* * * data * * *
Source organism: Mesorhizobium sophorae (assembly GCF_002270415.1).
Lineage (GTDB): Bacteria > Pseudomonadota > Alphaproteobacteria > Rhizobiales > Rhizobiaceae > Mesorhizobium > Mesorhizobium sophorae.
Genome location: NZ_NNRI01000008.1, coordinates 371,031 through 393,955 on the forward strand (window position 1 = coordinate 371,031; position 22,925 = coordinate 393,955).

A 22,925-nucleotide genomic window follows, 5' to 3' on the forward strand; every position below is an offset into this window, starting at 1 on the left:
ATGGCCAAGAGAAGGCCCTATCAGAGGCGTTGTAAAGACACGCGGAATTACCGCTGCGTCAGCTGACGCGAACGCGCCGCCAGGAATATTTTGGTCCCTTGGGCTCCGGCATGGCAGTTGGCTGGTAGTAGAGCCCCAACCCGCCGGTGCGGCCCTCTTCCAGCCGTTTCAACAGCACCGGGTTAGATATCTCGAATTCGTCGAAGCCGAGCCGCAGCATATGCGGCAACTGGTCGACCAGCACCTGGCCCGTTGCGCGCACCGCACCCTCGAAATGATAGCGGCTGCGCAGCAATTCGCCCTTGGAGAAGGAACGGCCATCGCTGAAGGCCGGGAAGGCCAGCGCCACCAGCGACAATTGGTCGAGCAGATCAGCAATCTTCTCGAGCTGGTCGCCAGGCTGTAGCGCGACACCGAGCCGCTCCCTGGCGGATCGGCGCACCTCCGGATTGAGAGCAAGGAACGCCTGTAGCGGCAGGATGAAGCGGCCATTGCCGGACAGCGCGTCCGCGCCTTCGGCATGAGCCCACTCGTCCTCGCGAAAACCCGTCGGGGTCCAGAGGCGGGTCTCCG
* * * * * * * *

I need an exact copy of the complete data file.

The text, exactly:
Source organism: Mesorhizobium sophorae (assembly GCF_002270415.1).
Lineage (GTDB): Bacteria > Pseudomonadota > Alphaproteobacteria > Rhizobiales > Rhizobiaceae > Mesorhizobium > Mesorhizobium sophorae.
Genome location: NZ_NNRI01000008.1, coordinates 371,031 through 393,955 on the forward strand (window position 1 = coordinate 371,031; position 22,925 = coordinate 393,955).

A 22,925-nucleotide genomic window follows, 5' to 3' on the forward strand; every position below is an offset into this window, starting at 1 on the left:
ATGGCCAAGAGAAGGCCCTATCAGAGGCGTTGTAAAGACACGCGGAATTACCGCTGCGTCAGCTGACGCGAACGCGCCGCCAGGAATATTTTGGTCCCTTGGGCTCCGGCATGGCAGTTGGCTGGTAGTAGAGCCCCAACCCGCCGGTGCGGCCCTCTTCCAGCCGTTTCAACAGCACCGGGTTAGATATCTCGAATTCGTCGAAGCCGAGCCGCAGCATATGCGGCAACTGGTCGACCAGCACCTGGCCCGTTGCGCGCACCGCACCCTCGAAATGATAGCGGCTGCGCAGCAATTCGCCCTTGGAGAAGGAACGGCCATCGCTGAAGGCCGGGAAGGCCAGCGCCACCAGCGACAATTGGTCGAGCAGATCAGCAATCTTCTCGAGCTGGTCGCCAGGCTGTAGCGCGACACCGAGCCGCTCCCTGGCGGATCGGCGCACCTCCGGATTGAGAGCAAGGAACGCCTGTAGCGGCAGGATGAAGCGGCCATTGCCGGACAGCGCGTCCGCGCCTTCGGCATGAGCCCACTCGTCCTCGCGAAAACCCGTCGGGGTCCAGAGGCGGGTCTCCG